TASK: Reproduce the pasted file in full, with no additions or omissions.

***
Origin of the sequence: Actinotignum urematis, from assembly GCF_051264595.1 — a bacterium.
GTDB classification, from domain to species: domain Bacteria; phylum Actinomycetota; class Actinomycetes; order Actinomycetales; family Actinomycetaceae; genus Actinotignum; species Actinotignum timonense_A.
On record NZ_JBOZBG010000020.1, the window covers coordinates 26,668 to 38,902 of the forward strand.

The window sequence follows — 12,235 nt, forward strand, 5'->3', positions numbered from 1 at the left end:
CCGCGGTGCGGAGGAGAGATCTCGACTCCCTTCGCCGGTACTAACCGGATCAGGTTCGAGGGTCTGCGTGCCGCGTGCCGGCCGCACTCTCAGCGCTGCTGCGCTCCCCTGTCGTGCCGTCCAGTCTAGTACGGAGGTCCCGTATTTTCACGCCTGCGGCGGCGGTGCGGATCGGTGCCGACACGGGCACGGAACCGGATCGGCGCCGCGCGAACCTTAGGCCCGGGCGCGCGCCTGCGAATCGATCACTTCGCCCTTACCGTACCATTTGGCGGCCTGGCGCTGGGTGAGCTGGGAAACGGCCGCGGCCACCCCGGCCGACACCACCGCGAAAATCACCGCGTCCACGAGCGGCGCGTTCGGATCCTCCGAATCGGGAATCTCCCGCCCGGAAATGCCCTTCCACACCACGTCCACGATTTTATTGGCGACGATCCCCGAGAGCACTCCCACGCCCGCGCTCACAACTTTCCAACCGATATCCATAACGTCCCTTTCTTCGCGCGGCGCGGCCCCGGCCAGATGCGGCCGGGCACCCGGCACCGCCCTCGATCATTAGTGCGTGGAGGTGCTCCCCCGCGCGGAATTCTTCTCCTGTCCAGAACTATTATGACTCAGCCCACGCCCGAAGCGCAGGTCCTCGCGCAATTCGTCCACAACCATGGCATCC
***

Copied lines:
Origin of the sequence: Actinotignum urematis, from assembly GCF_051264595.1 — a bacterium.
GTDB classification, from domain to species: domain Bacteria; phylum Actinomycetota; class Actinomycetes; order Actinomycetales; family Actinomycetaceae; genus Actinotignum; species Actinotignum timonense_A.
On record NZ_JBOZBG010000020.1, the window covers coordinates 26,668 to 38,902 of the forward strand.

The window sequence follows — 12,235 nt, forward strand, 5'->3', positions numbered from 1 at the left end:
CCGCGGTGCGGAGGAGAGATCTCGACTCCCTTCGCCGGTACTAACCGGATCAGGTTCGAGGGTCTGCGTGCCGCGTGCCGGCCGCACTCTCAGCGCTGCTGCGCTCCCCTGTCGTGCCGTCCAGTCTAGTACGGAGGTCCCGTATTTTCACGCCTGCGGCGGCGGTGCGGATCGGTGCCGACACGGGCACGGAACCGGATCGGCGCCGCGCGAACCTTAGGCCCGGGCGCGCGCCTGCGAATCGATCACTTCGCCCTTACCGTACCATTTGGCGGCCTGGCGCTGGGTGAGCTGGGAAACGGCCGCGGCCACCCCGGCCGACACCACCGCGAAAATCACCGCGTCCACGAGCGGCGCGTTCGGATCCTCCGAATCGGGAATCTCCCGCCCGGAAATGCCCTTCCACACCACGTCCACGATTTTATTGGCGACGATCCCCGAGAGCACTCCCACGCCCGCGCTCACAACTTTCCAACCGATATCCATAACGTCCCTTTCTTCGCGCGGCGCGGCCCCGGCCAGATGCGGCCGGGCACCCGGCACCGCCCTCGATCATTAGTGCGTGGAGGTGCTCCCCCGCGCGGAATTCTTCTCCTGTCCAGAACTATTATGACTCAGCCCACGCCCGAAGCGCAGGTCCTCGCGCAATTCGTCCACAACCATGGCATCC